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The Biden administration’s AI plans: what we might expect

The president hasn't yet announced anything explicit, but there may be something to glean from his early appointments.
January 22, 2021
President-elect Joe Biden listens as his nominee for deputy director of the Office of Science and Technology Policy Alondra Nelson speaks during an event.
President-elect Joe Biden listens as his nominee for deputy director of the Office of Science and Technology Policy Alondra Nelson speaks during an event.
Alondra Nelson, Biden's newly appointed deputy director of the Office of Science and Technology Policy.Matt Slocum/AP

On Wednesday, the US waited with bated breath as president Trump handed the government reins over to president Biden. The transition of power ended up peaceful, and Biden promptly ushered in his new vision for America with a flurry of executive orders.

At the moment, the most pressing issues on his table are fighting the coronavirus pandemic, providing financial relief for Americans, and reversing a series of Trump-era policies on climate change, international relations, and immigration. Artificial intelligence, as expected, hasn’t yet made it to the top of list. But he has given several signals already about how his administration might think about and treat the technology.

First, Biden elevated the director of the Office of Science and Technology Policy (OSTP) to a cabinet-level position, and appointed top geneticist Eric Lander, the founding director of the MIT-Harvard Broad Institute, to the role. The OSTP advises the president on science and technology issues and guides science and technology policy and budget making across the government. This suggests to me that while Trump mainly viewed AI as an important geopolitical tool—investing in its development for military purposes and to compete against China—Biden will also view it as one for scientific progress.

I would expect to see more money funneled into conducting non-defense related AI research, as well as more coordination among government agencies to measure and set technical standards for AI progress. Jack Clark, the former policy director at OpenAI, has been a major proponent of the latter. He has recommended that government agencies like NIST (the National Institute of Standards and Technology) develop capabilities to benchmark the performance of AI systems and test them for bias, as a way for the government to not only better understand the technology as they make policies but also set goal posts for the AI research community.

Second, Biden named a prominent sociologist to serve as the OSTP deputy director. Alondra Nelson, a professor at the Institute for Advanced Study, studies the societal impacts of emerging technologists like gene editing and artificial intelligence. Her appointment suggests to me that the Biden administration understands that effective science and technology policy must also consider the social influences on and implications of scientific advancement. As Nelson said in her remarks upon receiving the position, “When we provide inputs to the algorithm; when we program the device; when we design, test, and research; we are making human choices—choices that bring our social world to bear in a new and powerful way.”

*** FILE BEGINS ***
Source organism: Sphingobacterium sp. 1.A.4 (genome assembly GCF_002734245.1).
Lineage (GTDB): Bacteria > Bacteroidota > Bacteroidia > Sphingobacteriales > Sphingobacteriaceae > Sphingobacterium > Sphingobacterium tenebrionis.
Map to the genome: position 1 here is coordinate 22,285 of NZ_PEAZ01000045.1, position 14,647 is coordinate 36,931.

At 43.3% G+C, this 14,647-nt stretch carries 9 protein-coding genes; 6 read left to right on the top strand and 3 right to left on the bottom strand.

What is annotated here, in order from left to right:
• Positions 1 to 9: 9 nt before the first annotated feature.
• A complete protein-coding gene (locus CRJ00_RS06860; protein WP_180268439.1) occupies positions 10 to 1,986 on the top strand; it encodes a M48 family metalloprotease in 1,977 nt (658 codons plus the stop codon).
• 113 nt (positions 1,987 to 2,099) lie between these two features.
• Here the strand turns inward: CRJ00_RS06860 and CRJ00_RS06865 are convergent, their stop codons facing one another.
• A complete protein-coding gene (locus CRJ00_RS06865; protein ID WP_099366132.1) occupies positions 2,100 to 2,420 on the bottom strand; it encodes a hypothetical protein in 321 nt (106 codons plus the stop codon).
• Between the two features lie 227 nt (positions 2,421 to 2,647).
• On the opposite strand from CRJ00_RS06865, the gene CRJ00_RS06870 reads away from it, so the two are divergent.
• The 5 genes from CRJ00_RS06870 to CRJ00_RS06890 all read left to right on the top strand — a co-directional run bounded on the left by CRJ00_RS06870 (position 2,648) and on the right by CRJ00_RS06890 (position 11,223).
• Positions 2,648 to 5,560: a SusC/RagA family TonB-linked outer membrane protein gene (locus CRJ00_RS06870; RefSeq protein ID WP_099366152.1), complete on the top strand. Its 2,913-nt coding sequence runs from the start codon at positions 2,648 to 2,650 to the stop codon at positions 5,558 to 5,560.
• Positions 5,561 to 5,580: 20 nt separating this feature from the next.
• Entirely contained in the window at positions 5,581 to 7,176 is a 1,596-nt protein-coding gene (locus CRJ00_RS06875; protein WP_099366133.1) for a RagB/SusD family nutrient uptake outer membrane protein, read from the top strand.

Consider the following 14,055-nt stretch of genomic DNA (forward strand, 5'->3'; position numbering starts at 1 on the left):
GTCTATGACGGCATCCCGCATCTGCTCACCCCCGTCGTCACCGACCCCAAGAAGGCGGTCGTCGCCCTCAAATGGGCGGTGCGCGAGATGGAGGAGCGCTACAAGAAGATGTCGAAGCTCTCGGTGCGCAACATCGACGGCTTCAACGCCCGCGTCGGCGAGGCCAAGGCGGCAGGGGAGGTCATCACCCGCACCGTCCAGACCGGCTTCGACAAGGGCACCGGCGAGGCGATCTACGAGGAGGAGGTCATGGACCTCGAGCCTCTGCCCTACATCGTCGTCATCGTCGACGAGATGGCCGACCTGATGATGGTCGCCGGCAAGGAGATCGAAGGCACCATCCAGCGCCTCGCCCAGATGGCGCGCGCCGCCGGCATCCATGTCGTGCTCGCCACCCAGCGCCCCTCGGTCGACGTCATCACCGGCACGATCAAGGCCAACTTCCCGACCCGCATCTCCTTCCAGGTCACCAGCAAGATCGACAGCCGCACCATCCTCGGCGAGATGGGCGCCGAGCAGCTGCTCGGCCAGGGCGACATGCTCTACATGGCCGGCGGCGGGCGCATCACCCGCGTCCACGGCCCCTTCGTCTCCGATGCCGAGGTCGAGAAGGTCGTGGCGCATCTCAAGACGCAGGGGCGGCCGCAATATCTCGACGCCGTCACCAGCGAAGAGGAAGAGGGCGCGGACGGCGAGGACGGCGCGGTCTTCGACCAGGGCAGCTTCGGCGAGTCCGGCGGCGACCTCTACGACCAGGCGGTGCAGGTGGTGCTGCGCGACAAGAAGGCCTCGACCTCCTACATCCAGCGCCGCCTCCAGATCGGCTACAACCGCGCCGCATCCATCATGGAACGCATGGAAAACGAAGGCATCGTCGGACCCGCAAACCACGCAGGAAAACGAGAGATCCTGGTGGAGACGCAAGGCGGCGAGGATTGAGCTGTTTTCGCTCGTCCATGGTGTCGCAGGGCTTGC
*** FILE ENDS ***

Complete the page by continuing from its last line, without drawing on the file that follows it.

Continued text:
I suspect we will see OSTP emphasize tech accountability under her leadership, which will be especially pertinent to hot button AI issues like facial recognition, algorithmic bias, data privacy, corporate influence on research, and the myriad of other issues that I write about in The Algorithm.

Finally, Biden’s new secretary of state made clear that technology will still be an important geopolitical force. During his Senate confirmation hearing, Antony Blinken remarked that there is “an increasing divide between techno democracies and techno autocracies. Whether techno democracies or techno autocracies are the ones who get to define how tech is used…will go a long way toward shaping the next decades.” As pointed out by Politico, this most clearly is an allusion to China, and the idea that the US is in a race with the country to develop emerging technologies like AI and 5G. OneZero’s Dave Gershgorn reported in 2019 that this had become a rallying cry at the Pentagon. Speaking at an AI conference in Washington, Trump’s Secretary of Defense Mark Esper, framed the technological race “in dramatic terms,” wrote Gershgorn: “A future of global authoritarianism or global democracy.”

Blinken’s comments suggest to me that the Biden administration will likely continue this thread from the Trump administration. That means it may continue putting export controls on sensitive AI technologies and placing bans on Chinese tech giants to do business with American entities. It’s possible the administration may also invest more in building up the US’s high-tech manufacturing capabilities in an attempt to disentangle its AI chip supply chain from China.

Correction: Jack Clark is the former, not current, policy director at OpenAI.

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